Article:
Recently, the Central Pollution Control Board released a ‘Sustainability of River Ganga Water’ map, which showed that 78 of the 86 locations across the nation were ‘absolutely unfit’ for direct drinking.
The Ganga river, which is of great geographical and mythological importance in India, has today been polluted to a degree that it’s not even fit for bathing, let alone drinking.
Our constant need to use this body of water as a dumping ground for ‘religious tokens’, industrial garbage, and on a personal level, to use it for unhygienic and illegal practices (such as washing clothes) has turned a source of life completely unfit.
As per the latest data by CPCB, high level of coliform bacteria have been found in the Uttar Pradesh-West Bengal stretch.
CPCB collects data across 86 live monitoring stations. Out of these 86 stations, only 18 are fit for bathing and only 7 are fit for direct drinking.
Despite various ongoing efforts and measures taken in the past to help revive the Ganga river, the result is still as just as bad, if not worse.
Since 2011, we have in place a National Mission for Clean Ganga (NMCG), and in 2014 a Namami Gange Programme was started. Yet, Ganga water has been found with high fecal coliform bacteria at 50,000 and above levels.
Coliform bacteria generally originate in the intestines of warm-blooded animals. So yes, the body of water that majority of India designates to be ‘holy’ is actually becoming a ground for our shit, literally.
As of October 2018, ₹3,867 crore of the ₹5,523 crore released for cleaning the Ganga had been spent. And yet the Biochemical Oxygen Demand (BOD) levels have been on a rise.
A higher BOD level leads to faster depletion of oxygen in the water – thus harming both, the river and its organisms.
In layman terms, we’ve destroyed the river and the millions of lives that this river supports. And clearly, we show no signs of stopping!
As per Union Environment Secretary C K Mishra, efforts have been made to control industrial waste, and positive results have been received.
On the banks of River Ganga, there are over 1100 industrial units which discharged their waste into the river. Today, not a single industry is discharging black waste in the river. That is the level to which we have brought it.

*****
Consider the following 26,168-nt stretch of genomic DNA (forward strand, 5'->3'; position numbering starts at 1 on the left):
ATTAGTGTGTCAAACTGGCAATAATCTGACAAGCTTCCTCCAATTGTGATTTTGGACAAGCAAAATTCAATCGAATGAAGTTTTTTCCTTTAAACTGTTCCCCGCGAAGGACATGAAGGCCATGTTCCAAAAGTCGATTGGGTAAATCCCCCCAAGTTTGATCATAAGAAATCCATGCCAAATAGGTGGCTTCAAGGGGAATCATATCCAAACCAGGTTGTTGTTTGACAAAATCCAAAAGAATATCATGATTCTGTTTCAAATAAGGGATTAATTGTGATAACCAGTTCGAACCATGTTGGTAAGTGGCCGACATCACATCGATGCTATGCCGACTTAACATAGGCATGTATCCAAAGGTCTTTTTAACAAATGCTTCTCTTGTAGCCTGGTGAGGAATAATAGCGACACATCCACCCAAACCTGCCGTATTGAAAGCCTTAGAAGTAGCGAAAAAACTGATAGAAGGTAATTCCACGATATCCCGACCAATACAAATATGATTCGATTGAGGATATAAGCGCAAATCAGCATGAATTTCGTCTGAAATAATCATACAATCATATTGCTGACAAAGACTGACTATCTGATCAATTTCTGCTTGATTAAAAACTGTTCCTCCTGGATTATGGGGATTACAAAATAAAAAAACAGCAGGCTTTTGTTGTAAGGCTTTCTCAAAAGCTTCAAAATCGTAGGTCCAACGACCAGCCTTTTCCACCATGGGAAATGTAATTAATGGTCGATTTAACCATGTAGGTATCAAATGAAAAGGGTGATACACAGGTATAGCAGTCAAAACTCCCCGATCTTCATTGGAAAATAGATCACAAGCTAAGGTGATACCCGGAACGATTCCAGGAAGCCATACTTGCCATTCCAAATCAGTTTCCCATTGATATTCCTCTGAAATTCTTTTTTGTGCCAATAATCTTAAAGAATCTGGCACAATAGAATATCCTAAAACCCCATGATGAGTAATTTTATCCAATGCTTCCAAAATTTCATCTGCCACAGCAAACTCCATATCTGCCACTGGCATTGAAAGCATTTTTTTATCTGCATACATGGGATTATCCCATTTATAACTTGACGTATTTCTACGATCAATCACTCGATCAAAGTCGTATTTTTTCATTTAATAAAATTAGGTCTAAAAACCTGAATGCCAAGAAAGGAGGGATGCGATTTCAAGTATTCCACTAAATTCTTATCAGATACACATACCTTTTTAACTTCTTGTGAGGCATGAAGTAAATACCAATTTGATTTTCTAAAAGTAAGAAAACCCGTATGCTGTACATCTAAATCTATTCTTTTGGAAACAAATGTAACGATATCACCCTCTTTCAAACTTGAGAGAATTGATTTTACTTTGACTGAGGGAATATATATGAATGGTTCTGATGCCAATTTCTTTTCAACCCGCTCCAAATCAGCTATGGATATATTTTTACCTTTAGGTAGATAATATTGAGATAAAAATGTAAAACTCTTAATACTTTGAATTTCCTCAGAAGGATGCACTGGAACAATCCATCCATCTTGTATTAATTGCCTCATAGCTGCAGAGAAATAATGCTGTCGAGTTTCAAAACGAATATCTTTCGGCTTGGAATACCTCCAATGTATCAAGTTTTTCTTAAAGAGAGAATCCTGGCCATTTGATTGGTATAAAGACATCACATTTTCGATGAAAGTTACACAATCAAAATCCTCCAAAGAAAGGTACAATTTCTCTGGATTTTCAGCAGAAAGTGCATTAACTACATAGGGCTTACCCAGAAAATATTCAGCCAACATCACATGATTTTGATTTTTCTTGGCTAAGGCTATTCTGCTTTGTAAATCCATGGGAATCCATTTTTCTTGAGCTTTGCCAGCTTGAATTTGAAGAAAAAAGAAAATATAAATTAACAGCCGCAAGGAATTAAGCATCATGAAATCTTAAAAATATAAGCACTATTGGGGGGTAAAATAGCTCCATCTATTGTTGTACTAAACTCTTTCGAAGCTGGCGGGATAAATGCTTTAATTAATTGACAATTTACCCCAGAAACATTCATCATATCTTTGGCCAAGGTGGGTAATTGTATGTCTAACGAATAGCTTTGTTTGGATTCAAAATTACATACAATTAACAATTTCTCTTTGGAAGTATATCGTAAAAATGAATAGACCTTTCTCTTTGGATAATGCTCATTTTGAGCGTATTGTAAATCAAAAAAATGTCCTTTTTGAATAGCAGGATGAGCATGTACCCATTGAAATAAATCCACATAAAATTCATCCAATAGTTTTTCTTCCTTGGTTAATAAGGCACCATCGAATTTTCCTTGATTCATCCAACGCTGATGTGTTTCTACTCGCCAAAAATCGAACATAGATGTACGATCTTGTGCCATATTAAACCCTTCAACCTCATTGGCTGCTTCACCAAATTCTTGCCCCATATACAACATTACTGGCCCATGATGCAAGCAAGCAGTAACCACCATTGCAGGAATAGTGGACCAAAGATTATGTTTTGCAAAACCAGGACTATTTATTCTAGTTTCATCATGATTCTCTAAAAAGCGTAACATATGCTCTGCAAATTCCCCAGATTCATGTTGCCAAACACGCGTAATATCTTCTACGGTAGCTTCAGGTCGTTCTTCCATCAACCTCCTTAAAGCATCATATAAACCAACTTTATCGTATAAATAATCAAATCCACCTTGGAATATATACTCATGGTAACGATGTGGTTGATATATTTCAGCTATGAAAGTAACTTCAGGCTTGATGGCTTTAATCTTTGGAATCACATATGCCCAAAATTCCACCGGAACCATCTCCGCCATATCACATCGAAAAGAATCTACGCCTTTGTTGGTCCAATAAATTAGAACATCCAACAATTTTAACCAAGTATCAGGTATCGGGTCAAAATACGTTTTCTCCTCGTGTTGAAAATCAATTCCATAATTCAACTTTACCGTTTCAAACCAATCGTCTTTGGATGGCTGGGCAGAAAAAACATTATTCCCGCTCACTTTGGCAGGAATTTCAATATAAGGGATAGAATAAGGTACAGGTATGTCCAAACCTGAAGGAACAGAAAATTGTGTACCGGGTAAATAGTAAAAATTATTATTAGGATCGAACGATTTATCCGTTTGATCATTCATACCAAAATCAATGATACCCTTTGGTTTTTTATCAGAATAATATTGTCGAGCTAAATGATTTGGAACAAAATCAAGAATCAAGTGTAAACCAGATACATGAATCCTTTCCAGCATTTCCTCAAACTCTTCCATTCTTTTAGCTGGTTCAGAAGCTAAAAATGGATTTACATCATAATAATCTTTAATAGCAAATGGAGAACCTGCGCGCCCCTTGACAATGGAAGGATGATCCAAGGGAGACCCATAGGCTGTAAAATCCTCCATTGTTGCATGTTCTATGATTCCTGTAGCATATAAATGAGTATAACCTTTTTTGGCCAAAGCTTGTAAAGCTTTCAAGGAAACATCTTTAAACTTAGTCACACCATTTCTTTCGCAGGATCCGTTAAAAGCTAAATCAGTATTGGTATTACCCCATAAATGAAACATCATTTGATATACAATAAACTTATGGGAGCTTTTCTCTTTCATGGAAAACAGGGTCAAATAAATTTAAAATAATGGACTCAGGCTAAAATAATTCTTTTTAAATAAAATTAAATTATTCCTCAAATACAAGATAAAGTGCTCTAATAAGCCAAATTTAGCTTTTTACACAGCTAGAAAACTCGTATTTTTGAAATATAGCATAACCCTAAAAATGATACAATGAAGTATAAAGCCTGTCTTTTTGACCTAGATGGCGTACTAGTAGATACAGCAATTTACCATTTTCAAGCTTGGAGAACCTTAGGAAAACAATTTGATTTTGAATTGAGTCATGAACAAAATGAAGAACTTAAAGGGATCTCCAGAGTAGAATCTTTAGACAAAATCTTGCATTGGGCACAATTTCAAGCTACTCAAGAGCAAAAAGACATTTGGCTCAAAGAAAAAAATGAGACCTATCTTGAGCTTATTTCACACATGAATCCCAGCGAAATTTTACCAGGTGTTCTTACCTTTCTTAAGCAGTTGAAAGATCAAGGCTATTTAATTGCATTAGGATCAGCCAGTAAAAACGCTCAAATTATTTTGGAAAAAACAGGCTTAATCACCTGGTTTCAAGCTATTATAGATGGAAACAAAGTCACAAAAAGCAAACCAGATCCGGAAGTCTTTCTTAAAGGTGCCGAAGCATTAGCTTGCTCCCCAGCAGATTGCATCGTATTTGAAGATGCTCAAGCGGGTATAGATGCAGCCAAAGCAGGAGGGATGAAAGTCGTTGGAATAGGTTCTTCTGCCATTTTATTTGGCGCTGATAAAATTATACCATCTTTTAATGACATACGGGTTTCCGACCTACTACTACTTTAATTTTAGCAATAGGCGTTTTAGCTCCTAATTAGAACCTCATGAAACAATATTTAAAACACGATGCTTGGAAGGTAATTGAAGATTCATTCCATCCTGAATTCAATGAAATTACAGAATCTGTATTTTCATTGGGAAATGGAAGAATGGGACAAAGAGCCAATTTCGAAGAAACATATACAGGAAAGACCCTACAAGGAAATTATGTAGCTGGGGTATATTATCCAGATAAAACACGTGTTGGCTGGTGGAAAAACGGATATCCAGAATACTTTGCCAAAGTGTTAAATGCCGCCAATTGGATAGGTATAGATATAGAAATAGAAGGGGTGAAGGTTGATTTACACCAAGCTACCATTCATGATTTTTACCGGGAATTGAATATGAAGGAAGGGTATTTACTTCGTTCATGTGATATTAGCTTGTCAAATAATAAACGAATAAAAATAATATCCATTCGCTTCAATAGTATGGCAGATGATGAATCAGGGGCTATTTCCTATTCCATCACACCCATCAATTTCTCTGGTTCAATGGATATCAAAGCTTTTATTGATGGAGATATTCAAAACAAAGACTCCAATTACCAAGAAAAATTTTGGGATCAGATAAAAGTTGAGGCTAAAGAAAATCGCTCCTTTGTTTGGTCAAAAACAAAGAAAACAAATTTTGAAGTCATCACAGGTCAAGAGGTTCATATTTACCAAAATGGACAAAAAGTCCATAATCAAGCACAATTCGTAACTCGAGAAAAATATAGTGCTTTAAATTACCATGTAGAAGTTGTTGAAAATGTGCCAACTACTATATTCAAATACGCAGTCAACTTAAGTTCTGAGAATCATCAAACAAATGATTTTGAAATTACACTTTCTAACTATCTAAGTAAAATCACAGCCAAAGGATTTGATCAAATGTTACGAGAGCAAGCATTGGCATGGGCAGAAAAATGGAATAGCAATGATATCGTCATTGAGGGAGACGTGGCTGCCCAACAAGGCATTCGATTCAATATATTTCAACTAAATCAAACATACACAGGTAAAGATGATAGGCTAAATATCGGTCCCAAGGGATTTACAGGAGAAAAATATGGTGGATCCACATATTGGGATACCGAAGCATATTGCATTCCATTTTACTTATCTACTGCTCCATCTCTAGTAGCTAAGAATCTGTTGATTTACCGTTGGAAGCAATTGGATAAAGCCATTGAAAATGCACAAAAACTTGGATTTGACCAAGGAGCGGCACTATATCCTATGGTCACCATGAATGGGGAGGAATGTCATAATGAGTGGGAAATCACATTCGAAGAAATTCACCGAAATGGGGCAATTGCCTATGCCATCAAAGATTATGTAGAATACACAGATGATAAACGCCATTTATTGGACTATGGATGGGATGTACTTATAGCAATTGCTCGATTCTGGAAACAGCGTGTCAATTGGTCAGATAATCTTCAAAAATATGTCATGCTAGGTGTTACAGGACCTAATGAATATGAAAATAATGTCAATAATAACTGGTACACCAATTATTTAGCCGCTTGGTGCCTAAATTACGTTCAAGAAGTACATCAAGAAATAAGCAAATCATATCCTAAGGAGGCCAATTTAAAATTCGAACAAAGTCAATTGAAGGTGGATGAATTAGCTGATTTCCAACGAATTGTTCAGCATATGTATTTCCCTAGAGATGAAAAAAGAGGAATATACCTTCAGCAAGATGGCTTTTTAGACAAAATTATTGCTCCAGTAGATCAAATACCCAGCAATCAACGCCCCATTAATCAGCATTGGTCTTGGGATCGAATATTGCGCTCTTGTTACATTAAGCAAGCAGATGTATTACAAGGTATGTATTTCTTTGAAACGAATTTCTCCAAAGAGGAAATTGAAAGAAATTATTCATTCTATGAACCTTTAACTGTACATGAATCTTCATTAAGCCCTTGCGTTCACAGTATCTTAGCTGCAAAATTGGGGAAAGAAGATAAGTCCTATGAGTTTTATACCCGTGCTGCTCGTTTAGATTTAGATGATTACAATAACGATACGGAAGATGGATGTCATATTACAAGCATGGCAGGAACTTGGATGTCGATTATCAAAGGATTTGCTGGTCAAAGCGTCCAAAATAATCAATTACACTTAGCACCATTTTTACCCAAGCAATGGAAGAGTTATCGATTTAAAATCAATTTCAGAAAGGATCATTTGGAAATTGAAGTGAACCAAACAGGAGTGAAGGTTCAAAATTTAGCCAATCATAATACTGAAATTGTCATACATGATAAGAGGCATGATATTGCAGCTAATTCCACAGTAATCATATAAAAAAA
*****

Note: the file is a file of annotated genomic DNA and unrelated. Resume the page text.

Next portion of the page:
While the ministry’s achievement is laudable, it also brings to light the fact that if these results are true, sewage waste and man-made pollution are the biggest threat to the Ganga river.
And no, pouring milk into the water – no matter how ‘pure’ – is not the way to clean it. This exactly is the kind of activity that ensures that even by 2020, Ganga will not be ‘clean‘.
Exactly a year before, in June 2018, the National Green Tribunal (NGT) Chairperson Adarsh Kumar Goel had commented that despite ‘affidavits’ submitted by the Uttarakhand government, no real measures had been taken to clean the Ganga river
The situation is extraordinarily bad and we cannot accept that anything has been done. It is the most prestigious river in the country which 100 crore people respect but we are unable to protect it. Let us try to make the mechanism as strong and effective as possible.
Despite the formal hearing over the situation, little to no change has taken place. Yes, Uttarakhand is one of the few places with clean stretches of water, but the rest of India is clearly struggling.
Our concern for our rivers is limited to worshipping them but not actually caring for them in any way. And if the situation continues the same way, India’s ‘godly’ rivers will not be fit for anything, even worshipping.